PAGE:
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Potholes – a car’s worst enemy

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Winter brings occasional snow, regular sleet and seemingly constant rain. Whatever the actual weather conditions in the area you live and drive in, you can be sure the elements will be making life hard for your local roads.

All it takes is one small break in the surface of the road; add lots of water, big temperature changes and plenty of traffic running over it, and in no time at all a pothole has developed.

In winter, they can form and reach damaging depths in a matter of days.

As always, potholes seem to crop up when you least expect them, and they're tough to avoid, especially in low light and night conditions. While running over a pothole can give you an uncomfortable bump, it’s not just you that takes a hit; they can cause plenty of damage to your wallet or purse at the same time.

Potholes and poor road conditions accelerate vehicle deterioration, maintenance costs, fuel consumption and tyre wear and tear.

When driving, especially over winter, watch out for potholes and make sure you know what to do if you can’t avoid hitting one.

Ensure your tyres are properly inflated. A tyre could pop if the wheel rim pinches against the jagged edge of a pothole. Also, properly inflated tyres increase ride comfort, provide superior road-holding and improve fuel economy.

Some helpful tips

Look out for seemingly harmless puddles – these could actually be deep, sharp-edged potholes filled with water.

Reduce your speed. Striking a pothole at a lower speed usually means less damage and discomfort.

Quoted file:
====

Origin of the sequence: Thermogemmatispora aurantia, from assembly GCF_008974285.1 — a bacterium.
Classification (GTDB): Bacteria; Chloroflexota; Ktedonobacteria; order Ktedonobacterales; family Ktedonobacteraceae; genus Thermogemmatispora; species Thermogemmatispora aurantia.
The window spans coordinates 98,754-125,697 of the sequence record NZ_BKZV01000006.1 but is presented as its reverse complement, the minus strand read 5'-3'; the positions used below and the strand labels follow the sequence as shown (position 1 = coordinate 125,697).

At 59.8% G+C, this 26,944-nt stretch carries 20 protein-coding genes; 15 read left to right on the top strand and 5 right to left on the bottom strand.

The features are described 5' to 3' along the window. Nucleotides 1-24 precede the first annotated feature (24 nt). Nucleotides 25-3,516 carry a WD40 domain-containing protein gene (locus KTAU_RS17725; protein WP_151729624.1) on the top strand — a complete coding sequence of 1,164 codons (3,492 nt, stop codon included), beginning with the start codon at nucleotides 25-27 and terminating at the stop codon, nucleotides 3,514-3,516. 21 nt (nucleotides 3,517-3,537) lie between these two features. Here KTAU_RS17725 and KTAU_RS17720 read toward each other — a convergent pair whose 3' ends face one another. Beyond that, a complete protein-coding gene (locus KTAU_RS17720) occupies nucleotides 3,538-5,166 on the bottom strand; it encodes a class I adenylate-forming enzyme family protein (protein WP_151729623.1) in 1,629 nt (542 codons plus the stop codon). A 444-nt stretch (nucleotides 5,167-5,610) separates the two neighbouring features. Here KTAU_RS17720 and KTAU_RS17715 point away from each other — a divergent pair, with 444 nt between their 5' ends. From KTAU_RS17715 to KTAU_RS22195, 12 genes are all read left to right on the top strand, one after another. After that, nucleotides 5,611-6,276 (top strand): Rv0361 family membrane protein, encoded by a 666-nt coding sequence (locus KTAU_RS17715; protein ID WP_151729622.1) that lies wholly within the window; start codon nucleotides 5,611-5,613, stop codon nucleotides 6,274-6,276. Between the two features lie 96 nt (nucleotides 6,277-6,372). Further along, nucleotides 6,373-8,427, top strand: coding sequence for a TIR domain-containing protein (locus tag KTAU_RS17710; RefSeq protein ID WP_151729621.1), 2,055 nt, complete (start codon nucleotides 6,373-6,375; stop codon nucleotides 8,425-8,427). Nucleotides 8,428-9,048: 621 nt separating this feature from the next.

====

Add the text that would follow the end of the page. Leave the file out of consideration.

Apply your brakes gently. Heavy braking loads up the front suspension of your vehicle and can lead to greater tyre damage.

Don't swerve to avoid the pothole. Sudden movement can result in loss of traction and cause alarm to surrounding motorists. It might also mean that your car might strike the pothole at an odd angle, causing more damage to the tyre, wheel rim and alignment.

If you can’t avoid a pothole and hit one, make sure you look for any damage as soon as you can.

Make sure your tyres are still inflated to reduce damage to wheel rims.

When driving, if you notice your vehicle pulling to one side, you may have a problem with your alignment. Get it checked: driving with mis-aligned steering is not only dangerous, but it can set up damaging and irreversible wear patterns in your tyres that will quickly render them unsafe.

Some local bodies have a pothole-reporting process. If you see a pothole that needs repair, contact your local council.

As long as we have roads it seems we’ll have potholes – make sure you are well prepared when you come across the next one.